In some cases, timed feedings might be necessary if recommended by a specialist or pediatrician (possible reasons could be for damaged nipples or for babies with acid reflux – both of which we have experienced with out 2 boys!). But otherwise, feeding as your baby demands is a good way to go, if there are no other reasons to time their feeds.

Tip #4. Watching out for growth spurts

When a baby is one to three weeks old, six to eight weeks old, and three months old, he/she will encounter growth spurts that normally last for a day or two. When these growth spurts happen, the baby may want to be nursed practically all day long.

Just be aware that this is normal and try to remember these growth spurts. Knowing that the likely reason is a growth spurt and knowing that it will only last a day or two, makes it easier to deal with. If you think this is going to keep going for weeks, the thought of that itself can be exhausting.

Tip #5. Use a wrap or a carrier

For women who don’t like to nurse in public, mothers can nurse the baby by using a carrier or by using a wrap that will be discreet and easy to use.

Using a carrier is also a convenient way to feed on the go – or if your baby is a sleep in the carrier and wake up looking for a feed, you can feed the baby without removing them from the carrier and once they’re finished, they can go back to their sleep (hopefully!) with minimal disturbance.

Carriers can also be a great way to feed baby reasonably upright, for babies with reflux.

Tip #6. Sore Nipples

Having sore nipples during the first weeks of breastfeeding is common. For relief, mothers can use some soothing cream, like coconut oil or something like Lanolin.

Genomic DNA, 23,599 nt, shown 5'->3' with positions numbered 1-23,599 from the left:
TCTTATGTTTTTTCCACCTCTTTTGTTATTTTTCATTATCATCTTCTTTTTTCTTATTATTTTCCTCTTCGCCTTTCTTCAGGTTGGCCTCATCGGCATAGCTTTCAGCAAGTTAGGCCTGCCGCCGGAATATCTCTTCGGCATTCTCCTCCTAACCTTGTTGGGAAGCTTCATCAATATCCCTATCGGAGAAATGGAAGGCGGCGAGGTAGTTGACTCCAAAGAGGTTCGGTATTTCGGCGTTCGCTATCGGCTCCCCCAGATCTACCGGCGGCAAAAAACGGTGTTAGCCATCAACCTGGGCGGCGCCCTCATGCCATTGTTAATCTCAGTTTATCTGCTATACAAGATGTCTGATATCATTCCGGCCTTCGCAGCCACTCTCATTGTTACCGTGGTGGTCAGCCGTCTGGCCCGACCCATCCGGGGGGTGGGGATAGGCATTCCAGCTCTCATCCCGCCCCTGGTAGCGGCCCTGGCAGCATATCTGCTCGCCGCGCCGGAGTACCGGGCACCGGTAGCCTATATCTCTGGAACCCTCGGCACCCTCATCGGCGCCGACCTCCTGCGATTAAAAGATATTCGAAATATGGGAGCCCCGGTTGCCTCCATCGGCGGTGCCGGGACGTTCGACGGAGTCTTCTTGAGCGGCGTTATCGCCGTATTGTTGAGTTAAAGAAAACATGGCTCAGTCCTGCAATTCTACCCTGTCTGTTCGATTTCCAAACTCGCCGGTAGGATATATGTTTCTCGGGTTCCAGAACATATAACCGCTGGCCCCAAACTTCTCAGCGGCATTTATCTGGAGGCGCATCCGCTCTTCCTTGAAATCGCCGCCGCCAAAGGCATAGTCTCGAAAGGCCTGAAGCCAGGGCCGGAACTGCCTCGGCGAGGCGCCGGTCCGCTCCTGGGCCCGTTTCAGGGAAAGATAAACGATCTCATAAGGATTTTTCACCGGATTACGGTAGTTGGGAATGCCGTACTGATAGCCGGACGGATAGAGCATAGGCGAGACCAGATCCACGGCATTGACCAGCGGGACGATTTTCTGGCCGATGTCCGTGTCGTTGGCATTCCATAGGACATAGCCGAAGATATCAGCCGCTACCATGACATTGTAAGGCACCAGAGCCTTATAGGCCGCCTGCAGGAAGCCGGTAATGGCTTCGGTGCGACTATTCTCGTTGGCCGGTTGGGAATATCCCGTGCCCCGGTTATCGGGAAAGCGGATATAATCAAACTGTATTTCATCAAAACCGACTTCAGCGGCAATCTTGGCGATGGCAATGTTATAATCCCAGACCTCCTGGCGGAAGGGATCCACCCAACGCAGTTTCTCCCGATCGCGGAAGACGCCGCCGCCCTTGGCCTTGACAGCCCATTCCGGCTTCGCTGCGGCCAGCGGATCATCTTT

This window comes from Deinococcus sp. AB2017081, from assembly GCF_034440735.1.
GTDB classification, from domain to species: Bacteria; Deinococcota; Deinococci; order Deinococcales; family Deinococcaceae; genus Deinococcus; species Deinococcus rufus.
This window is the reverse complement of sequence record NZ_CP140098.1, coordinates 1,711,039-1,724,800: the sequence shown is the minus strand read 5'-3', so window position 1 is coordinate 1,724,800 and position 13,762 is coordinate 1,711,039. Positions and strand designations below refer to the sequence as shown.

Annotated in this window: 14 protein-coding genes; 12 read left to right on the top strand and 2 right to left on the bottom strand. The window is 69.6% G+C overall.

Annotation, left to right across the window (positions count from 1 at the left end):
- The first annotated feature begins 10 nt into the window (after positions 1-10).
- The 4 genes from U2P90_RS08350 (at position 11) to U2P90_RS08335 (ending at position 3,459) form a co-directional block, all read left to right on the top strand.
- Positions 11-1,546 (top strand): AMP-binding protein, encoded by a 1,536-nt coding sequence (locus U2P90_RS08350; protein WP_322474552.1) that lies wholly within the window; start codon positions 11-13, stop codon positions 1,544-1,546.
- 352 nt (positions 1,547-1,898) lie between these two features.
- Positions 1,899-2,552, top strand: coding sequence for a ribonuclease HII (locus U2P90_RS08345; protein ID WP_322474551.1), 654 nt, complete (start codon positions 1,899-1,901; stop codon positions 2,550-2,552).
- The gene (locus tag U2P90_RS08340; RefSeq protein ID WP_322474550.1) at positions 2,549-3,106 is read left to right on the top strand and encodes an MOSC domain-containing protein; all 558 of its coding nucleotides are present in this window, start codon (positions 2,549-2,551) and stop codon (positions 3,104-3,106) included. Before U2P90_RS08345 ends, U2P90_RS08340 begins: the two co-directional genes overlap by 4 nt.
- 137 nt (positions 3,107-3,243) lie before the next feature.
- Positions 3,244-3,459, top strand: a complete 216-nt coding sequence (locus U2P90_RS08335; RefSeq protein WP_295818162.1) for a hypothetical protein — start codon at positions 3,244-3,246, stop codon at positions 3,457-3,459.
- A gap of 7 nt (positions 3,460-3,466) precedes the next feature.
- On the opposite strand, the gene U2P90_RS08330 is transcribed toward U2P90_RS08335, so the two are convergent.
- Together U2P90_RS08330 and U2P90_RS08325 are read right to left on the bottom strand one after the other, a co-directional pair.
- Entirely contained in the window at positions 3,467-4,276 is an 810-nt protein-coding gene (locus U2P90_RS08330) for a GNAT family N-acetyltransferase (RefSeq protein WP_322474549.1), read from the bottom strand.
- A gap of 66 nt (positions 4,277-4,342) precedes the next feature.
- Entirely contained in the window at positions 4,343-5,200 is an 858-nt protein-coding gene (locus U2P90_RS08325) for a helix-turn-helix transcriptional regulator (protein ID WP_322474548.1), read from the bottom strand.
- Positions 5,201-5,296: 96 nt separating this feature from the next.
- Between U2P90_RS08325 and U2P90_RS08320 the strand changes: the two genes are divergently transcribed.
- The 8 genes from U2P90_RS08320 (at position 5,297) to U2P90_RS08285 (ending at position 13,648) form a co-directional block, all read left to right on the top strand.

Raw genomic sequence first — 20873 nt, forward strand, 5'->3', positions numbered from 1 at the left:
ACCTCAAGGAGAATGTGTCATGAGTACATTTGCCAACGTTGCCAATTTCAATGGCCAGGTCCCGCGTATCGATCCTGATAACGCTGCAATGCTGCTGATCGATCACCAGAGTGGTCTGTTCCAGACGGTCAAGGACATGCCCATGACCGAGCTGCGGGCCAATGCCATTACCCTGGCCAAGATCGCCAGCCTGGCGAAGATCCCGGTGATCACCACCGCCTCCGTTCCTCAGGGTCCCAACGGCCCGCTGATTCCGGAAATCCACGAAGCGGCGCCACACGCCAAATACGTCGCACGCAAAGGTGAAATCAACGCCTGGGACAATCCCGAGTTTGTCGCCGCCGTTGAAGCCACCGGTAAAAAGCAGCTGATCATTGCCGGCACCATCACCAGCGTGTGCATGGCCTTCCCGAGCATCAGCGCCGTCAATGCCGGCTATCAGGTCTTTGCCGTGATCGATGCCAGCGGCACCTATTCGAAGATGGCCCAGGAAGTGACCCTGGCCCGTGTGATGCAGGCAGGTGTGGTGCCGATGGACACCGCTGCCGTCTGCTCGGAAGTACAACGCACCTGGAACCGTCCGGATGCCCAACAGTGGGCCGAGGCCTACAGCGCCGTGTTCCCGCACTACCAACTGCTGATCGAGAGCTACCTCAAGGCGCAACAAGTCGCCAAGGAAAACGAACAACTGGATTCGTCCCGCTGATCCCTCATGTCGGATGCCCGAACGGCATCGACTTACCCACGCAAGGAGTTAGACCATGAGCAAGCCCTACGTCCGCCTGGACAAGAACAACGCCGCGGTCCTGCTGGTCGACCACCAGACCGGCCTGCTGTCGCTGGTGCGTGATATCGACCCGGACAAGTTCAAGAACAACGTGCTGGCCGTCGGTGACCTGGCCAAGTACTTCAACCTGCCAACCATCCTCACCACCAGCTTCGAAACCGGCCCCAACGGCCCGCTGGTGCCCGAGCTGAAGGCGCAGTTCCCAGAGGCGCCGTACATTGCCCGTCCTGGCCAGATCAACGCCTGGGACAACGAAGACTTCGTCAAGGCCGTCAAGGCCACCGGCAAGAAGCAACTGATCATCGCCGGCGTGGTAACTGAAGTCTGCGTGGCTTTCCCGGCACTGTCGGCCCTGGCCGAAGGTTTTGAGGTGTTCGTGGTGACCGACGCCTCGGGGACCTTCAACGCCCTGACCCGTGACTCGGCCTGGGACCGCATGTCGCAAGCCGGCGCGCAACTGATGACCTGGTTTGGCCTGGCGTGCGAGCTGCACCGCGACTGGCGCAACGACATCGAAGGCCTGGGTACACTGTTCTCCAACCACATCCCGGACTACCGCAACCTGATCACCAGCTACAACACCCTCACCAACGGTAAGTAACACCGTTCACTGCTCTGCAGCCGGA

A little soreness is normal but if they’re cracked and bleeding then it’s time to see your doctor.

Tip #7. Settling in for evening breastfeedings

Breast milk supply is at its highest peak in the morning and at the lowest point in the evening. So, mothers must plan accordingly to feed the baby in the evening since the baby normally cluster feed. Cluster feeding means they get fed more in the evening. Evening times are spectacular for snuggling and bonding more with the baby while breastfeeding.

Tip #8. Supplementing

There are situations when babies and the mom may need supplements. To make sure supplements are required, mothers should consult a breastfeeding friendly pediatrician because many pediatricians are quick to recommend supplements when supplements are not actually needed.

Sometimes, getting a better latch or coming up with a strategy for feeding times can be the difference between baby getting enough and not getting enough.

Our first born was underweight for the first couple of months of life and we were encouraged to supplement. However, the supplements didn’t do anything – at least not noticeably. Once we saw a lactation consultant the change was quick. He went from being in the 2nd percentile for weight to being in the 50th in a matter of a couple of months and then eventually into the 75th percentile. Just a few changes made to our breastfeeding strategy and technique made all the difference and we happily gave up the supplementation.

Additionally, a delay in milk production may occur during a two to three-day postpartum period. It may also be slower, especially with c-sections. Otherwise, when it comes to the mother needing supplements, mothers should consult an International Board Certified Lactation Consultant (IBCLC).

Tip #9: Ask for help

Whether its sore nipples, pain, or latch issues, mothers should also talk to our physicians, a lactation consultant, our child’s pediatrician, or a mom-to-mom support group, to assist us, especially if the problems persist.

Tip #10: Trusting ourselves

Above all else, we should trust ourselves. With our first newborn, like me, we can be nervous, and our babies can pick up our feelings of nervousness which can make the baby nervous and cry more. However, once we learn different tips, we can/will become more confident, and even our babies will become more at ease when they sense our confidence.


To make the best of breastfeeding for the mom and our special new addition to the family, the tips for breastfeeding a newborn above will absolutely go a long way.

Besides that, we, as mothers, can get all the advice in the world; however, our instincts are strong. And through it all, we must remain confident as we learn, go through, and get advice on breastfeeding and other matters concerning motherhood.